The financial markets generate a lot of number on a per second basis. There are people who have made it a profession to convert this information into trends, buy-sell signals, charts and pivot tables. Over the last 18 years of financial journalism, I have realised that every number has a story to tell. And these numbers as a trend normally never lie. I am forever looking for these trends.
Every April, all money roads lead to the Woodstock of capitalists — Berkshire Hathaway’s annual conference. Thousands across the world — scores from India — listen to the sermon of the Sage of Omaha: Warren Buffett. The gospel, they hope, will change their lives. Yet, living according to the gospel has been tough for most. Why?
Following the form not the function: Buffett looks for companies that grow consistently and for a very long time. He calls such companies The Inevitables; these are companies like Coca-Cola and Gillette. Here’s where the biggest difficulty of emulating Buffett lies. How does one recognise an Inevitable? According to Hindu philosophy, the world is maya — an illusion— and the real fabric of reality lies beyond it. That reality is hard to grasp.
Over the years, many Indian Buffett fans simply looked at the ‘form’ of Buffet’s decision-making apparatus. So, the Buffett fans dosed up on Hindustan Unilever (HUL) or Colgate-Palmolive. But over the last 11 years, Hero Honda delivered an annual growth of 24 percent, while HUL moved up by only 7 percent. Infosys, which was considered to be very expensive in 2000, managed to grow by 13 percent during the same period. What would Buffett have done?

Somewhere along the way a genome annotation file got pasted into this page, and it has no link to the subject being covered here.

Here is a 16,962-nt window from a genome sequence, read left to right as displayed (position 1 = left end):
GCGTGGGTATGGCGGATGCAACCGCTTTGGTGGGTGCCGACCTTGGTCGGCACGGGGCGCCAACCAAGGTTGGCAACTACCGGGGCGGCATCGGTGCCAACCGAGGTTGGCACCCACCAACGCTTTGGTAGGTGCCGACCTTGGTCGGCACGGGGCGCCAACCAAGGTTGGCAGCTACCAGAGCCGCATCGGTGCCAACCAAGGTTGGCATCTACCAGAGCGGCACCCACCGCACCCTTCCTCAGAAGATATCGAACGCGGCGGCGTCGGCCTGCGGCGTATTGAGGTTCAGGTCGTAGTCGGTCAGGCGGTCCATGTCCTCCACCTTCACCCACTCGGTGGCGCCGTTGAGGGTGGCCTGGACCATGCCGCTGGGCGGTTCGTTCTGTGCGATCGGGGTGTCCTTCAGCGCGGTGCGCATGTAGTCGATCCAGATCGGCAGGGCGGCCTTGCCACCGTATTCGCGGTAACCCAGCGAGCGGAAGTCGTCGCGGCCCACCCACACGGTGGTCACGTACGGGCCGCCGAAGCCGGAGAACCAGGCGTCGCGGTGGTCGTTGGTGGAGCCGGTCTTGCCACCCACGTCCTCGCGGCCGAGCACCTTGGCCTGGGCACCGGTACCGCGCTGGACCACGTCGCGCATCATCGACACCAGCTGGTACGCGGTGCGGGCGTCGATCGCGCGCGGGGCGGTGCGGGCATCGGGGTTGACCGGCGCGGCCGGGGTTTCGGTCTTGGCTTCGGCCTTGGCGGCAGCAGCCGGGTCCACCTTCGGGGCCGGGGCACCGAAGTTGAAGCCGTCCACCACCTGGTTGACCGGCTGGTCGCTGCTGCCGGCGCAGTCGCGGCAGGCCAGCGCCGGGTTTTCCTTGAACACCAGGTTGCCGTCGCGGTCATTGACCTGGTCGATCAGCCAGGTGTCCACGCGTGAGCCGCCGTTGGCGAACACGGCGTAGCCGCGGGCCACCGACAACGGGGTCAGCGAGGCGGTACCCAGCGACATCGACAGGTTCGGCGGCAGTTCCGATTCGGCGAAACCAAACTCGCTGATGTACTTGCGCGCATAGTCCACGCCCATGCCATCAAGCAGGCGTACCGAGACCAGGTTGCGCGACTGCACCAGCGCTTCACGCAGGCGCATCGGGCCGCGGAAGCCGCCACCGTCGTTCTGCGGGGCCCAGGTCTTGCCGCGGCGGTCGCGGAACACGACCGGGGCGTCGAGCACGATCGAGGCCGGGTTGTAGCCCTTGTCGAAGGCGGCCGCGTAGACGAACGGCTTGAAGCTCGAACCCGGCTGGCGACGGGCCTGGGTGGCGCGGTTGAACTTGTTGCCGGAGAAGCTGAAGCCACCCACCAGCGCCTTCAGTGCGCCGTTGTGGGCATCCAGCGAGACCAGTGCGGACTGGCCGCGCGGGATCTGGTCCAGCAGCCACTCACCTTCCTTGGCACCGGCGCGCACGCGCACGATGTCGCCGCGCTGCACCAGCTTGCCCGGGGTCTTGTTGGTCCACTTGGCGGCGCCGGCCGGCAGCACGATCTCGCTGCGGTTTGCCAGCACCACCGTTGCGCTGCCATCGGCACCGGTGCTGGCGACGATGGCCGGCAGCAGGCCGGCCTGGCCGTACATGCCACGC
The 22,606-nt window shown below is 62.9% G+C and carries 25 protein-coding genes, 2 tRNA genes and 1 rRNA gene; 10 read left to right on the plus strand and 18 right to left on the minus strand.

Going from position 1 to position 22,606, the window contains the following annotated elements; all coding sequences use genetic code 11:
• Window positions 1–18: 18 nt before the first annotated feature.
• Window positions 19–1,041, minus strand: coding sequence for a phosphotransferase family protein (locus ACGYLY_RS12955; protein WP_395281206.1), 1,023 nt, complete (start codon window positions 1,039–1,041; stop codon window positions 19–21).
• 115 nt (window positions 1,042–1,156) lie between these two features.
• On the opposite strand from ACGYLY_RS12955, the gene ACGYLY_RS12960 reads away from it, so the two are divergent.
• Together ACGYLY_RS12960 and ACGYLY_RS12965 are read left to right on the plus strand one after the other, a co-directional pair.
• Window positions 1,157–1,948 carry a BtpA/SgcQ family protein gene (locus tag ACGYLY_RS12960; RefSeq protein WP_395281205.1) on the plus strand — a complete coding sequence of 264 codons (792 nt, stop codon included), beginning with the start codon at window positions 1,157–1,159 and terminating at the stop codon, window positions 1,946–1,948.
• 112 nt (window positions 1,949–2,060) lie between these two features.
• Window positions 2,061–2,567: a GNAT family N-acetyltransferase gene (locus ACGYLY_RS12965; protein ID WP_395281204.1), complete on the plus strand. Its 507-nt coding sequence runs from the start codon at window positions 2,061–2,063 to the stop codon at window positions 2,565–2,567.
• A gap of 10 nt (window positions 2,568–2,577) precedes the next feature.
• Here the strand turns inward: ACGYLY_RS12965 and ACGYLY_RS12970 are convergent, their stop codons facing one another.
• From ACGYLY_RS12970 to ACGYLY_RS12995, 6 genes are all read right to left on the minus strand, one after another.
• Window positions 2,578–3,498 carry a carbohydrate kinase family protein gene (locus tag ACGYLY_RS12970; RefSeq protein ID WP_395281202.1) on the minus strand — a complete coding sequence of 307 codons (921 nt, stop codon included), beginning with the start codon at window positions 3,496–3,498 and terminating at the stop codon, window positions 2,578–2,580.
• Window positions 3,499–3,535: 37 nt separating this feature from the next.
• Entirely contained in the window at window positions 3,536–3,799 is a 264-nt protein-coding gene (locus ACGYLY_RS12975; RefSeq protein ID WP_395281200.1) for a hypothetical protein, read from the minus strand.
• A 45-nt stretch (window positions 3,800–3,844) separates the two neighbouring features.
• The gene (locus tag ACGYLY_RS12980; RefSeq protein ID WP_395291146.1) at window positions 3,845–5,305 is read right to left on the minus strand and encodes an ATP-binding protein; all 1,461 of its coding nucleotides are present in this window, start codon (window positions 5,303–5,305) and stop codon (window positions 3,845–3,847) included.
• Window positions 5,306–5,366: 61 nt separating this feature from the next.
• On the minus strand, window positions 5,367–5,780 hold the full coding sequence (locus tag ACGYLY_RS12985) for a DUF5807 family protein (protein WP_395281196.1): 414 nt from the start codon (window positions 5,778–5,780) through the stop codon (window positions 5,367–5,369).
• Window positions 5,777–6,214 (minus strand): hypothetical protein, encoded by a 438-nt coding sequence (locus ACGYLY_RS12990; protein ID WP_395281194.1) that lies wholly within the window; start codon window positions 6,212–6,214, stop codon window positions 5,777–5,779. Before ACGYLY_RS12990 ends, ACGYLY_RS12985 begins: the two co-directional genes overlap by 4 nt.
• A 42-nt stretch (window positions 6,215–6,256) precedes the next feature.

Buffet’s approach to picking a stock is deceptively simple. He says: “We will not go into businesses where technology, which is way over my head, is crucial to the investment decision.” Infosys may not have been in a simple business, but was well managed. HUL was in a Buffett-like business, but didn’t execute their plans with precision. By a perverse logic, Buffett might have just gone ahead and invested in Infosys. To be Buffett, you must interpret him rather than imitate.
Patience is a virtue: This attribute is extremely rare in a world where a second can be defined as the time taken for a million Blackberry messages to die. Think about this. Buffett started with $10,000 when he was 21 years old and today he is worth $40 billion. That is a massive growth of 28 percent on an annual basis over the last 60 years. Ten years ago, if an Indian investor would have invested Rs. 30,000 in the top 30 companies and gone off to sleep, he would have woken up in December 2011 in a very cheerful mood. His portfolio would have returned 35 percent on an annual basis. Most investors can figure out the settings on a smartphone but have trouble appreciating the long-term effects of compounding.
Complementarity in friends: The last thing that Buffett fans will find difficult to emulate: Advisors like Benjamin Graham and friends like Charlie Munger. Munger, for instance, is almost an alter ego of Buffett. While Buffett likes to focus, Munger likes breadth. But between them, the duo has all the perspective needed to take an intelligent decision.
Sounds simple? It is and that is why it is so tough. Warren Buffett is simple and the essence of advancement is simplicity. The theory of evolution by Darwin didn’t catch on with the general public because people loved the complexity of God. Evolution is too simple to understand, so is Warren Buffett.